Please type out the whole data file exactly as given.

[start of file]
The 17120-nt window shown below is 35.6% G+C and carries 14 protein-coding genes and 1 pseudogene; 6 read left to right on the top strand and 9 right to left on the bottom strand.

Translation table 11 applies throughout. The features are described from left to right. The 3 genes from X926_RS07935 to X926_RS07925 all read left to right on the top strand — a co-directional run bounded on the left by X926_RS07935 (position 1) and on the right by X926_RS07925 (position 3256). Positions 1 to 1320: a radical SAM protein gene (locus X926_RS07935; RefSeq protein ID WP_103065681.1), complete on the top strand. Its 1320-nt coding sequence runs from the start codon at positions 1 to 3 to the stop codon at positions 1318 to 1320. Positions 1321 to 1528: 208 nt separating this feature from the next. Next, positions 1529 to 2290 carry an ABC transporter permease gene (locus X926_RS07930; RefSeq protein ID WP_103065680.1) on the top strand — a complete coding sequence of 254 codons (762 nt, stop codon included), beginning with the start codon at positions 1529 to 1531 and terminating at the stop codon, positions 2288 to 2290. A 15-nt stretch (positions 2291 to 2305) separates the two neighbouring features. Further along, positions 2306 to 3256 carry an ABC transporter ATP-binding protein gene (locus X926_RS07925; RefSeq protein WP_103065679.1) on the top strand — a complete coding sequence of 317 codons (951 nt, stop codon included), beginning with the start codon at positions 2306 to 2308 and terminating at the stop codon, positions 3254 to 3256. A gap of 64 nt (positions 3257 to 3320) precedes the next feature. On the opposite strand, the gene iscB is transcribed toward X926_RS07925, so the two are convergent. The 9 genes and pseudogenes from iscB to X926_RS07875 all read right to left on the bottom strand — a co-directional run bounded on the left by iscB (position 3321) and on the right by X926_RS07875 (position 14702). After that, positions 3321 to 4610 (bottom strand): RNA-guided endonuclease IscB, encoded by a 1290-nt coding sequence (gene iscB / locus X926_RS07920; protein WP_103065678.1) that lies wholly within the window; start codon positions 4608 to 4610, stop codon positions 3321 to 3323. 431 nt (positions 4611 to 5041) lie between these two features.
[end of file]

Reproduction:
The 17120-nt window shown below is 35.6% G+C and carries 14 protein-coding genes and 1 pseudogene; 6 read left to right on the top strand and 9 right to left on the bottom strand.

Translation table 11 applies throughout. The features are described from left to right. The 3 genes from X926_RS07935 to X926_RS07925 all read left to right on the top strand — a co-directional run bounded on the left by X926_RS07935 (position 1) and on the right by X926_RS07925 (position 3256). Positions 1 to 1320: a radical SAM protein gene (locus X926_RS07935; RefSeq protein ID WP_103065681.1), complete on the top strand. Its 1320-nt coding sequence runs from the start codon at positions 1 to 3 to the stop codon at positions 1318 to 1320. Positions 1321 to 1528: 208 nt separating this feature from the next. Next, positions 1529 to 2290 carry an ABC transporter permease gene (locus X926_RS07930; RefSeq protein ID WP_103065680.1) on the top strand — a complete coding sequence of 254 codons (762 nt, stop codon included), beginning with the start codon at positions 1529 to 1531 and terminating at the stop codon, positions 2288 to 2290. A 15-nt stretch (positions 2291 to 2305) separates the two neighbouring features. Further along, positions 2306 to 3256 carry an ABC transporter ATP-binding protein gene (locus X926_RS07925; RefSeq protein WP_103065679.1) on the top strand — a complete coding sequence of 317 codons (951 nt, stop codon included), beginning with the start codon at positions 2306 to 2308 and terminating at the stop codon, positions 3254 to 3256. A gap of 64 nt (positions 3257 to 3320) precedes the next feature. On the opposite strand, the gene iscB is transcribed toward X926_RS07925, so the two are convergent. The 9 genes and pseudogenes from iscB to X926_RS07875 all read right to left on the bottom strand — a co-directional run bounded on the left by iscB (position 3321) and on the right by X926_RS07875 (position 14702). After that, positions 3321 to 4610 (bottom strand): RNA-guided endonuclease IscB, encoded by a 1290-nt coding sequence (gene iscB / locus X926_RS07920; protein WP_103065678.1) that lies wholly within the window; start codon positions 4608 to 4610, stop codon positions 3321 to 3323. 431 nt (positions 4611 to 5041) lie between these two features.